07
Mar
11

Sunk Cost

Kevin Weiser of the Walking Eye podcast interviewed Ron Edwards last November. They talked about a new development at The Forge, from which a non-controversy had sprung on a few forum threads. This would normally be of little note (and Ron, to be sure, seemed rather perplexed at the idea of giving time to the controversy, only speaking on it at Kevin’s request). But something emerged tangentially from the discussion that hit me like a ton of bricks.

Ron had announced that The Forge, an instrumental site in promoting self-published, creator-owned RPGs, was entering a new mode, a “winter phase,” having accomplished the main goal of its “spring” and “summer.” The way Ron stated it was: “…bluntly, I (and Clinton, and Ed Healy, and a lot of other people active at the founding) have unequivocally won the battle we wanted to win.”

With such a turn of phrase, it was easy for people to take offense—just who did he think he was winning a battle AGAINST? It’s obvious from context that the “battle” Ron and the Forge fought was not over GNS Theory or Narrativism or any such thing, but for the recognition of creator-owned RPGs as a widespread, viable artistic and financial choice. But the question remains. Who was the Forge’s enemy in this fight?

In Kevin’s interview, Ron was obliging enough to tell us: “I have every respect for anybody who plays the way they want, and does it in a fashion that doesn’t belittle and hurt other people at the table…what I have no respect for…what I will continue to regard literally as the enemy as far as the hobby is concerned, is identity politics based on sunk cost.”

Emphasis mine. This succinct phrase resonated with me. What an elegant way to state the problem of insular tribalism in the roleplaying scene! How tragic and silly that one could invest their identity in an image based on possessions, rather than on sincere enjoyment for its own sake! Yet I’ve encountered this mindset running rampant through my own corner of the roleplaying hobby, and if the anecdotal evidence of the internet is any guide, my experience is not unique.

Ron describes the attitude thus: “I bought it; this is who I am; I’m the guy who buys this. And now, devoid of any imaginable shred of knowledge, I am going to make it my social business to try to get that particular brand of identity politics into place commercially and socially.”

The indie RPG movement has certainly encountered this attitude as a barrier to acceptance. The identity politics involved in owning a dozen D&D supplements or 20 White Wolf sourcebooks can leave little room for the entry of a self-published, single creator’s vision. At best it’ll be seen as a quaint novelty, and at worst a threat. So this was old news to me. And it was all well and good to discover a new and pithy way to describe behavior that annoys me in others. But here’s the thing, the bit that really floored me: I realized, simply enough, that these identity politics are just as much a danger in the self-publishing scene.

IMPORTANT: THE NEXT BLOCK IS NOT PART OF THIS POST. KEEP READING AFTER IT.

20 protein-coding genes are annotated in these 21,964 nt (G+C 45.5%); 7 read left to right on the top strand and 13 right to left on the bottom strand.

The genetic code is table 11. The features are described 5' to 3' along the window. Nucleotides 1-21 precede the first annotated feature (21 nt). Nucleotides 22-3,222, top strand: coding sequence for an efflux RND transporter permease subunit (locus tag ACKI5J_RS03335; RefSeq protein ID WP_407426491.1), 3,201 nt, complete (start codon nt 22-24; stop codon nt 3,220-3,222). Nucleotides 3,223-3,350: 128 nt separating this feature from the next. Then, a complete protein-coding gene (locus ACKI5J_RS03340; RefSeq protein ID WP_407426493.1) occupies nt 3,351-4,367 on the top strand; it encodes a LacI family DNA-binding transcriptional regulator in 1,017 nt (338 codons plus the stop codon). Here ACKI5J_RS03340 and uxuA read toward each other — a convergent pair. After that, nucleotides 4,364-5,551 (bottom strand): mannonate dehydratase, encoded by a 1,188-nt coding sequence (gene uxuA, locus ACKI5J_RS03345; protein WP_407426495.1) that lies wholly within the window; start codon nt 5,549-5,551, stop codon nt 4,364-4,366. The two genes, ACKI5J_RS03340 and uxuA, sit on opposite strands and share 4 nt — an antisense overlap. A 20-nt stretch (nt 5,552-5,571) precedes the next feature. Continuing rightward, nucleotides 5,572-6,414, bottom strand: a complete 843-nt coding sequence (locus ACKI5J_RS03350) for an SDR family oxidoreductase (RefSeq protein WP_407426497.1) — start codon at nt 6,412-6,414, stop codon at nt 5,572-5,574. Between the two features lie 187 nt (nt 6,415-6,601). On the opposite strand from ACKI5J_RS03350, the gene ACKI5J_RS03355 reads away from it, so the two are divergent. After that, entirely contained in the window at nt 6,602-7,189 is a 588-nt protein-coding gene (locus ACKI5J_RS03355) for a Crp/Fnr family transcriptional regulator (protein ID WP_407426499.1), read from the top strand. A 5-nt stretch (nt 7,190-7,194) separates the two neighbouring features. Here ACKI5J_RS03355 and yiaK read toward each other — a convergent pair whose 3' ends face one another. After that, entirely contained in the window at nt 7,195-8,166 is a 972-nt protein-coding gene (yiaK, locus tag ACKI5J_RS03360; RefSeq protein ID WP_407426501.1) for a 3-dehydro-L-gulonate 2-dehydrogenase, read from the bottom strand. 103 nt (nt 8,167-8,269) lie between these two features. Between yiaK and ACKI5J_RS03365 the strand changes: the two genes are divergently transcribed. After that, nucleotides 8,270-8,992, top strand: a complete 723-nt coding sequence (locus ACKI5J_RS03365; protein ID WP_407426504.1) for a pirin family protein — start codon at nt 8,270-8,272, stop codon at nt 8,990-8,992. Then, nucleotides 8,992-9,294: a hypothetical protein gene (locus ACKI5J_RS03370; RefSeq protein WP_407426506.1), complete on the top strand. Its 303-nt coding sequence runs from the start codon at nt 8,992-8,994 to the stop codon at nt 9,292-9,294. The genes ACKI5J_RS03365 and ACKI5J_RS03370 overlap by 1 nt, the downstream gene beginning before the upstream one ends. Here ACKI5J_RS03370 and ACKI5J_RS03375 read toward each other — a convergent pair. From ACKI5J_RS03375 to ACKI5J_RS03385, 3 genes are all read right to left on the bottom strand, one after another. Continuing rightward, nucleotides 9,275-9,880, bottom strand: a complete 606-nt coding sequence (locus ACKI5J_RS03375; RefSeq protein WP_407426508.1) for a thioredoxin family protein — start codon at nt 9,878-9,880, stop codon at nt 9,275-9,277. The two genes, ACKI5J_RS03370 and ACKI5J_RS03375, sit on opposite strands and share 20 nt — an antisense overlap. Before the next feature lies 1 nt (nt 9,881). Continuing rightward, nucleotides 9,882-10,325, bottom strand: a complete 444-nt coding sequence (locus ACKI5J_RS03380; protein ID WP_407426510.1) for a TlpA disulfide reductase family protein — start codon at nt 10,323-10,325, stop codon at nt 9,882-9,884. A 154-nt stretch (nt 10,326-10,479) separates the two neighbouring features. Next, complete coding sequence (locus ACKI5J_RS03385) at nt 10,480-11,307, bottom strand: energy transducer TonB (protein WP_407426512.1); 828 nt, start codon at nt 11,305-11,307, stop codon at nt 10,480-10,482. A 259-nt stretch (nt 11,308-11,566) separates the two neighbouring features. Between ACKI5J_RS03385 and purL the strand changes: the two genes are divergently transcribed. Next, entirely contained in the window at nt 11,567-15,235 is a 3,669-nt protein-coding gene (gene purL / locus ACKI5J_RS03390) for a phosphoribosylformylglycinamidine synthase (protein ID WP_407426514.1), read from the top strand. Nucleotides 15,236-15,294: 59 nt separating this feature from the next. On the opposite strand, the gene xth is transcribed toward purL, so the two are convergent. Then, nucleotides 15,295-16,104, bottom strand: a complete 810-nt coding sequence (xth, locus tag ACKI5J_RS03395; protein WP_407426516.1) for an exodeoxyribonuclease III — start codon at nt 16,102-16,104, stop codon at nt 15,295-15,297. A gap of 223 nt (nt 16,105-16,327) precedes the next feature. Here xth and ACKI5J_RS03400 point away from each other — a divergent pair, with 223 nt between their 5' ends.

Just because our “brand loyalty” is to a whole cluster of individualistic auteurs rather than a single company or RPG “line,” doesn’t make status jostling and insular snobbery any less an insidious and very real danger for all of us. I know it has been for me.

When I first discovered the indie scene, I was overjoyed that people were making games that actually addressed what I wanted out of play. And the identity politics of my group, God bless ‘em, had become as odious to me as they were obvious. I started acquiring games, but had no one to play them with. My group had little time or social space for anything outside the few games they were loyal to, and the people I tried to describe these new games to seemed skeptical at best.

So I became bitter. And I continued to acquire games without an outlet for playing them. And my OWN identity based on sunk cost began to form, that of a persecuted, enlightened soul, forced to endure week after week of puerile dreck, all the while burning with the frustrated desire to play a “real” game instead, with people who could appreciate truly sophisticated gaming.

Even when I started to discover new friends with whom I could enjoy the kind of gaming I longed for, I continued to play with the group, which had become a source of sunk cost in its own right, hoping to “salvage” the players I didn’t consider lost causes. I’d play week after week, passive-aggressively trying to push new techniques or mindsets, my discontentment growing. I took to carrying Indie games in my bag, like Sorcerer or The Shadow of Yesterday, as if the games could rub off on my friends by osmosis—all the while wishing to God we were using those rules, good rules, in our current game.

When this untenable situation finally exploded, it wasn’t pretty. Close, intimate loved ones didn’t speak to me for a year.